Key Points From This Episode:
    Faith walks us through her initial explorations in art-making, starting with graffiti.
    Some of her earliest memories of creating art and the positive influence of Steiner schooling.
    The freedom that not going to art school afforded Faith; creating art unbound by formality.
    How art and experience are connected in her practice.
    Early projects that were transformative for Faith, including ‘The Freedom Charter’ series.
    Ways in which her work responds to antisocial city planning in South Africa.
    Faith reflects on her shift from graffiti to global public art and how the internet inspired her.
    Reeducating the people that follow her work on the evolution of her practice as a commercial artist; how Faith has allowed for reinvention.
    Learn about some of her immersive new media installations and performance pieces.
    Intentionally choosing which projects to engage in by prioritizing her own wellbeing.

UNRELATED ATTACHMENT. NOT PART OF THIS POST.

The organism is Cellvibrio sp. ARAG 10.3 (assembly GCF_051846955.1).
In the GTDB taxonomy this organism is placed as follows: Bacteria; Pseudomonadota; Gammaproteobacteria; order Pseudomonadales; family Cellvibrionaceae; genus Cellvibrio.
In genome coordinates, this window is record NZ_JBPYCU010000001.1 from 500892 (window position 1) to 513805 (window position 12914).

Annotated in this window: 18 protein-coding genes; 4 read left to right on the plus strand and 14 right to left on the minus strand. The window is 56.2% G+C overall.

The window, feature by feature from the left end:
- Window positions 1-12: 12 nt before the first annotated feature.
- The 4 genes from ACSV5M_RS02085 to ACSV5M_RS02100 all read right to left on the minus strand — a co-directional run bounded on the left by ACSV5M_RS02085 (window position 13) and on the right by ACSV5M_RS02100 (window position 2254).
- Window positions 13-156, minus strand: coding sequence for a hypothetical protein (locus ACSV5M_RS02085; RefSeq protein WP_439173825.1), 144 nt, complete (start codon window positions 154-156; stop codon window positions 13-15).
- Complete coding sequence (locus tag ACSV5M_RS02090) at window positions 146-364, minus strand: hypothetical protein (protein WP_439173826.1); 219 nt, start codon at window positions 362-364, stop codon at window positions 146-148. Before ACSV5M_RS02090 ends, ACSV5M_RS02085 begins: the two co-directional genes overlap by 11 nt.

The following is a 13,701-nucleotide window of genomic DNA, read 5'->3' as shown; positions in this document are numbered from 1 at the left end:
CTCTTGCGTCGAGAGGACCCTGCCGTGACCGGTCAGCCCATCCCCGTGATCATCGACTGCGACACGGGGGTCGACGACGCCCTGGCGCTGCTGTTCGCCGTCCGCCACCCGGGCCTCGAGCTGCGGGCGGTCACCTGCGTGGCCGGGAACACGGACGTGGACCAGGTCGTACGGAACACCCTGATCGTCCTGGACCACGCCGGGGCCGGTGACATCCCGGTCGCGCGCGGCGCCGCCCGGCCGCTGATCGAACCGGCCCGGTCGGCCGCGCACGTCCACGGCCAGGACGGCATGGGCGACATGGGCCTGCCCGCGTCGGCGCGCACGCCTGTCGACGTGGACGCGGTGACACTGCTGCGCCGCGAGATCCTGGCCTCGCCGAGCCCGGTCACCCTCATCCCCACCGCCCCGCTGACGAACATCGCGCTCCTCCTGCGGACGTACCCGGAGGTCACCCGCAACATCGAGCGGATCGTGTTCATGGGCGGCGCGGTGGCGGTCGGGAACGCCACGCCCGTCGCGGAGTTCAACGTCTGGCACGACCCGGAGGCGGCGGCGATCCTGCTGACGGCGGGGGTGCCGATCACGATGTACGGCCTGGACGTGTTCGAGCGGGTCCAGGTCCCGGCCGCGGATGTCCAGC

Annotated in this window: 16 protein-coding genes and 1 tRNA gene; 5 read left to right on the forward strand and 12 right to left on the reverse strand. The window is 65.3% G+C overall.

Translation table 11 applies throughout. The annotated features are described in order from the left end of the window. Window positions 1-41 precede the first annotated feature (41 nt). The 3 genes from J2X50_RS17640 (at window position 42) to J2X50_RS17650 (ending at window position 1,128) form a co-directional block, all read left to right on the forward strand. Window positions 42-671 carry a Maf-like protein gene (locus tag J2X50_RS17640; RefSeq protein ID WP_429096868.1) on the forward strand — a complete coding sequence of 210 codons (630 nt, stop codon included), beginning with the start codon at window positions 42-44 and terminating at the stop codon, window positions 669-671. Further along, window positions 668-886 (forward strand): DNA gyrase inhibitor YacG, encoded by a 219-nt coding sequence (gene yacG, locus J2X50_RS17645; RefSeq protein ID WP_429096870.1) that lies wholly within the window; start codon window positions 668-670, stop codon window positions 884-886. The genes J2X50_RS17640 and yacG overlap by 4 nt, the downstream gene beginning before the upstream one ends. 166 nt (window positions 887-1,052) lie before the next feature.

The power and privilege of saying ‘no’ and claiming time to be still, incubate, and meditate.
    Faith shares some of her interests, including ceremony, dream interpretation, and Jungian psychology, as well as deep ecology.
    Hear about Faith’s DIY, self-motivated ethos in advancing her own career.
    What success looks like for Faith now and what she is aspiring toward.
    What it was like being a mother and a working artist and where Faith draws inspiration from.
    Some of her favorite artists, including Blu, Axel Void, and Sebastián Velasco.
    How Faith’s large-scale murals inform her paintings, installation work, and sculptures.
    The universal language of art that she uses to communicate her ideas and emotions.
    Discover the thought process behind ‘Salus Populi Suprema Lex Esto’ on Skid Row, LA.
    Faith shares her very simple advice for young artists: read books!
    Coming up as a woman artist in a male-populated industry and how Faith seeks to reclaim female power and intuition through her work.
    The importance of seeking out mentors and taking on mentees as established artists.
    For more info, visit: https://notrealart.com/faith-XLVII

    • 54 min
    Robert Liu-Trujillo x Erin Yoshi: Sharing Stories of Diversity and Joy